The inflation rate hit 40-year highs as US prices rose by 7% over the past year


Prices paid by U.S. consumers rose 7% in December from a year earlier, the highest inflation since 1982 and the latest evidence that rising costs of food, rent and other necessities are increasing economic pressure on U.S. households.

Inflation has risen during the recovery from the pandemic recession as Americans have increased spending on goods such as cars, furniture and appliances. These increased purchases have clogged ports and warehouses and exacerbated shortages of semiconductor and other parts. Gas prices have also risen, in part because Americans have been driving more in recent months after cutting back on travel and commuting earlier in the pandemic.

Rising prices have wiped out the healthy wage increases that many Americans have received, making it harder for households, especially lower-income families, to afford basic expenses. An opinion poll shows that inflation has begun to displace even coronavirus as a public concern, which clarifies the political threat it poses to President Joe Biden and the Democrats of Congress.

On Tuesday, President Jerome Powell told Congress that the Federal Reserve was ready to accelerate the rate hikes it plans to begin this year if it deems it necessary to curb high inflation. Fed officials have estimated that they will raise their benchmark short-term interest rate, which is now linked to almost zero, three times this year. Many economists envision as many as four Fed rate hikes in 2022.

These interest rate hikes are likely to increase borrowing costs for home and car purchases as well as for business loans, which will potentially slow down the economy. The rate hikes also mark a sharp turnaround in policy from Fed policy makers, who as recently as September had been divided over whether to raise interest rates once this year. The Fed is also rapidly closing its monthly bond purchases, which were intended to lower long-term interest rates to encourage borrowing and spending.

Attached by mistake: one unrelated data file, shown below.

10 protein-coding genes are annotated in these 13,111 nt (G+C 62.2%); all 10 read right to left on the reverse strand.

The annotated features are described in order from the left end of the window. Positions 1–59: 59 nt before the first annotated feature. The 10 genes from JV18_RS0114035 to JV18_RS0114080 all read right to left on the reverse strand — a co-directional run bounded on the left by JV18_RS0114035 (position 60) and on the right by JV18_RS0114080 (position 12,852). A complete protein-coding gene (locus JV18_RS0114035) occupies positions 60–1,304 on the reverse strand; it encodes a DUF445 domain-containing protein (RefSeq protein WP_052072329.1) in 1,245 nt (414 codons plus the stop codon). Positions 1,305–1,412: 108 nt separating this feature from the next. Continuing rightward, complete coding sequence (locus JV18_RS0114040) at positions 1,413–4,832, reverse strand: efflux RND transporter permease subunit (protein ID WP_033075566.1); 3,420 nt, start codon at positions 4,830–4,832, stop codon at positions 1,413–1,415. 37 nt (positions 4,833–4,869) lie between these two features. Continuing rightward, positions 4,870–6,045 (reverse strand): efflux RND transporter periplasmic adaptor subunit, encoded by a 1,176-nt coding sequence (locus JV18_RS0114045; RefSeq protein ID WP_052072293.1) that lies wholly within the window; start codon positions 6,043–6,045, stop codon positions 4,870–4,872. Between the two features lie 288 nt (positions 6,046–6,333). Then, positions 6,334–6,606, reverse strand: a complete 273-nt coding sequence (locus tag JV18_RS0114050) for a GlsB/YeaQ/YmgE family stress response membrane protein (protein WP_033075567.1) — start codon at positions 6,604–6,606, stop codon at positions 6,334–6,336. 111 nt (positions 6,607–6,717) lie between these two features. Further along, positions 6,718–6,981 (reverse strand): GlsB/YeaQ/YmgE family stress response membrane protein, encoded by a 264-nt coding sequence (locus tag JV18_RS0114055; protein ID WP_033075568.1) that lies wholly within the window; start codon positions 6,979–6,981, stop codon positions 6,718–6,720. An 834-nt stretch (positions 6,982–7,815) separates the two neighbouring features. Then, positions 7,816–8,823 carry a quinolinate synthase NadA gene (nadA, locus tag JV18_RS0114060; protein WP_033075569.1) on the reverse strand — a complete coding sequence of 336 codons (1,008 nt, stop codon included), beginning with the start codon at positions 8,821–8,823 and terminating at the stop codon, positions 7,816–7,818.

Yet the Fed’s rapid turnaround has not dampened questions from many former Fed officials, economists and some senators about whether the Fed has acted too slowly to end its ultra-low interest rate policy in light of accelerating inflation – and put the economy at risk as a result.

In his testimony to Congress Tuesday, Powell said the Fed mistakenly believed that supply chain bottlenecks that have helped drive up commodity prices would not last nearly as long as they have. Once the supply chains were loose, he said, prices would fall again.

Yet supply problems have persisted, and although there are signs that they are loosening in some industries, Powell acknowledged that progress has been limited. He noted that many cargo ships remain moored outside the ports of Los Angeles and Long Beach, the country’s largest, waiting to unload.

As the Biden administration faces public dissatisfaction with the rise in inflation, President Joe Biden has said its administration investments in ports, roads, bridges and other infrastructure would help ease inflation by loosening some convoluted supply chains.

Meanwhile, many restaurants have passed on some of their higher labor and food costs to their customers in the form of higher prices. So far, many consumers seem to be willing to pay more. Gene Lee, CEO of Darden Restaurants, which owns Olive Garden and other brands, recently told investors that this is “the toughest inflationary environment we’ve seen in years.”

The company said its food and beverage costs rose 9% during the quarter, and its hourly wage costs rose nearly 9% as it raised wages to attract workers. Darden said it, in turn, raised its prices by 2% over the quarter and expects to raise them by 4% over the next two quarters to help offset. Rick Cardenas, the company’s president and CEO, said the higher prices have not yet reduced consumer demand.

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